Testosterone reduces fat and increases muscle mass in non-obese men aged ≥55 years
14 September 2010
Aging is associated with a reduction in testosterone levels in the blood. This reduction causes a number of symptoms, one of which is losing muscle mass.
This small, well-designed 12-month study looked at the effect of the testosterone patch on body composition and hormones in 60 men aged ≥55 years who were healthy and not obese, and who had low-to-normal testosterone levels and typical testosterone deficiency symptoms. Blood testosterone levels increased in patients receiving the testosterone patch and decreased in patients receiving placebo. Fat-free mass and skeletal muscle mass increased in the testosterone group but did not change in the placebo group (Figure). Fat mass decreased with testosterone and increased with placebo; these changes were linked to changes in blood testosterone levels.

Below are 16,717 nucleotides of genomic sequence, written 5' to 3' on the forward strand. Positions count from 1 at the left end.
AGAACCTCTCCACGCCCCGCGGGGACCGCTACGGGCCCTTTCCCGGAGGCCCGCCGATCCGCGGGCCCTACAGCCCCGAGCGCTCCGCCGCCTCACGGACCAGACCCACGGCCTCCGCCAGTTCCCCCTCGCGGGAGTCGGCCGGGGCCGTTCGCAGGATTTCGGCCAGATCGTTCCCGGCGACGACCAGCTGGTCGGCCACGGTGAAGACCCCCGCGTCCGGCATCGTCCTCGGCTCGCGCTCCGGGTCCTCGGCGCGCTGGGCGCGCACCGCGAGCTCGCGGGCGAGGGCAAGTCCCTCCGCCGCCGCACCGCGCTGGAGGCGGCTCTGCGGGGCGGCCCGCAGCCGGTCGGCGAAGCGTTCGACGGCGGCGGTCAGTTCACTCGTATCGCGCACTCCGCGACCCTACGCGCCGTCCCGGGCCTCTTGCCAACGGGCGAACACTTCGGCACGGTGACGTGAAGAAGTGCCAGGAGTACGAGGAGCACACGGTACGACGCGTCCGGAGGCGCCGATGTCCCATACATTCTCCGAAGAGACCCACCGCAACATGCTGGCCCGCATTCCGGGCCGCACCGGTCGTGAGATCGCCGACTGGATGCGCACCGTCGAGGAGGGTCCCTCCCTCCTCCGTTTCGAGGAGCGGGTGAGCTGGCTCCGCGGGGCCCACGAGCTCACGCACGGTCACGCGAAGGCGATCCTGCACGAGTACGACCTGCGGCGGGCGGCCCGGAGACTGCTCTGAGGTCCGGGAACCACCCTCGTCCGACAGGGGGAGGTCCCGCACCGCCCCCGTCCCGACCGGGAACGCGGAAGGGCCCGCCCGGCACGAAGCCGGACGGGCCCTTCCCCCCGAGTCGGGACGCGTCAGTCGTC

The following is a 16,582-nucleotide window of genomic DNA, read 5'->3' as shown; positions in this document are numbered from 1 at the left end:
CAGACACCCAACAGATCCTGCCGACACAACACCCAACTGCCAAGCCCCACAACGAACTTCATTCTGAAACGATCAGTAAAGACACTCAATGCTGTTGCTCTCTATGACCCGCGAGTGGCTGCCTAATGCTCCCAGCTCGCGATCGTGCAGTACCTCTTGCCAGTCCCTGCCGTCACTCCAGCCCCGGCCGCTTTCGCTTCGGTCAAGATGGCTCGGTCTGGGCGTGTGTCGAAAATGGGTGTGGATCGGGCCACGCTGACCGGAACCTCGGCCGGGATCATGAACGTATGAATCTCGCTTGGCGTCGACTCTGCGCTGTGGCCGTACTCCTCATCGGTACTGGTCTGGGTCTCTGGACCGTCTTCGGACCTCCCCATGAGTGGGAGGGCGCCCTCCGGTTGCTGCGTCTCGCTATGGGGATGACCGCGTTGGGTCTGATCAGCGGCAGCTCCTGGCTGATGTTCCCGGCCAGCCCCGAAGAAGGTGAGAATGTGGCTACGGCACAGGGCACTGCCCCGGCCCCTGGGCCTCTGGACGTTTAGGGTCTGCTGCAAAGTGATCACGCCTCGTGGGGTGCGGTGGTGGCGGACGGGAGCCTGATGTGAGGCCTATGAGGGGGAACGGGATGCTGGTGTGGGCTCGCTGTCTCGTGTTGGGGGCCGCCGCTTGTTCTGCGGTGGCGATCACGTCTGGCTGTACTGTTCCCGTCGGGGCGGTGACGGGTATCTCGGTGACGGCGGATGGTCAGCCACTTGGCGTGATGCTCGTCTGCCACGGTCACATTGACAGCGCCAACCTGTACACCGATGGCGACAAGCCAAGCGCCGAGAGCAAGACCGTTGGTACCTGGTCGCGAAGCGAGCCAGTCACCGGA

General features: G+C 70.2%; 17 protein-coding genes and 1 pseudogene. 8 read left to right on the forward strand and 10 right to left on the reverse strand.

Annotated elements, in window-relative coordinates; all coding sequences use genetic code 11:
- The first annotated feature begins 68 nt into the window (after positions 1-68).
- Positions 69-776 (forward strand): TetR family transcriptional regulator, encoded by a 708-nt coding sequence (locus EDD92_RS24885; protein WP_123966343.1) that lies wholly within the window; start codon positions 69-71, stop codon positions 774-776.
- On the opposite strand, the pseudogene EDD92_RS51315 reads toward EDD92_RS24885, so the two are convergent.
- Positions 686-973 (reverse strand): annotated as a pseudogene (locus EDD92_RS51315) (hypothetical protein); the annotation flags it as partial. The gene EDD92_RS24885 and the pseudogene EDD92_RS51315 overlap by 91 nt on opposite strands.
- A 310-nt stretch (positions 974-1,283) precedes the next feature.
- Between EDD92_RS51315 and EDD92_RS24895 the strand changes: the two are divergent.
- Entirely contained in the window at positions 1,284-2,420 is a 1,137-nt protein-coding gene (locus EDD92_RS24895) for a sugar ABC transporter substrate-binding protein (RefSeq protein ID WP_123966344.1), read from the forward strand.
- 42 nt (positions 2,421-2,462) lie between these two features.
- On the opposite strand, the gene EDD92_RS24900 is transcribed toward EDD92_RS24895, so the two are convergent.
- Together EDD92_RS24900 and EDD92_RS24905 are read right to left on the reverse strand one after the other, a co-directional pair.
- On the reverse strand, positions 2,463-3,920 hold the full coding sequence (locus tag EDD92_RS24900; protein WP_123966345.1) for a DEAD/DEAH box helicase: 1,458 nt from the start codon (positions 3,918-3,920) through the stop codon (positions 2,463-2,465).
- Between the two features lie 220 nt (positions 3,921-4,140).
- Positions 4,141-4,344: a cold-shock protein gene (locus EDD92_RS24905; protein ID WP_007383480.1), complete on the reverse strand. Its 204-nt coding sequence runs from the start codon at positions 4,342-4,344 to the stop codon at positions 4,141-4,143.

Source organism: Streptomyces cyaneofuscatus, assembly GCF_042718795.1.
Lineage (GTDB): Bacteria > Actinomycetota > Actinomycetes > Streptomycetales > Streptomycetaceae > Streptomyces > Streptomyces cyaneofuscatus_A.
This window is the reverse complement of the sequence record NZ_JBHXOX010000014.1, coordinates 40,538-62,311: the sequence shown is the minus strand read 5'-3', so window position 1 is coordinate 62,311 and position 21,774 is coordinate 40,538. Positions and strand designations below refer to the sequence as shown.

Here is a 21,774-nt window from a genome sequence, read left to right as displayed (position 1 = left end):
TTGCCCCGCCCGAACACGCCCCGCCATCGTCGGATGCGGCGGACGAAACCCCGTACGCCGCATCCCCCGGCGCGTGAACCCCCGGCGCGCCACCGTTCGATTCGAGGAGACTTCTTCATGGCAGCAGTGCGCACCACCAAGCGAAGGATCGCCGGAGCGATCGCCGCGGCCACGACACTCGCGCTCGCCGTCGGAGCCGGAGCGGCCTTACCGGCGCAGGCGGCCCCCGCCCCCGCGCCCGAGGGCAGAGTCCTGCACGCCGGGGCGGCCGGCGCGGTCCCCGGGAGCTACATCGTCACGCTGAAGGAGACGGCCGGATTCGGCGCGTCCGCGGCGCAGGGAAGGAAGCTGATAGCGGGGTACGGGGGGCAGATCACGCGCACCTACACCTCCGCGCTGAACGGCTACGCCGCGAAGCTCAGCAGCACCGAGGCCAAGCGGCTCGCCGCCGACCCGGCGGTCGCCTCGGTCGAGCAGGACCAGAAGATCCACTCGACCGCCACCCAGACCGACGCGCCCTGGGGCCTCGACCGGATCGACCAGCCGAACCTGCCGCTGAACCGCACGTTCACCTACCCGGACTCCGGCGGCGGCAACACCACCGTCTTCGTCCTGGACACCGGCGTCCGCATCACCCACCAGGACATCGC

The testosterone patch was shown to be safe but one-third of patients left the study early. The main reason for leaving the study was skin irritation.
Source: Testosterone therapy prevents gain in visceral adipose tissue and loss of skeletal muscle in nonobese aging men. Allan CA, Strauss BJG, Burger HG, Forbes EA, McLachlan RI. J Clin Endocrinol Metab 2008;93(1):139-146.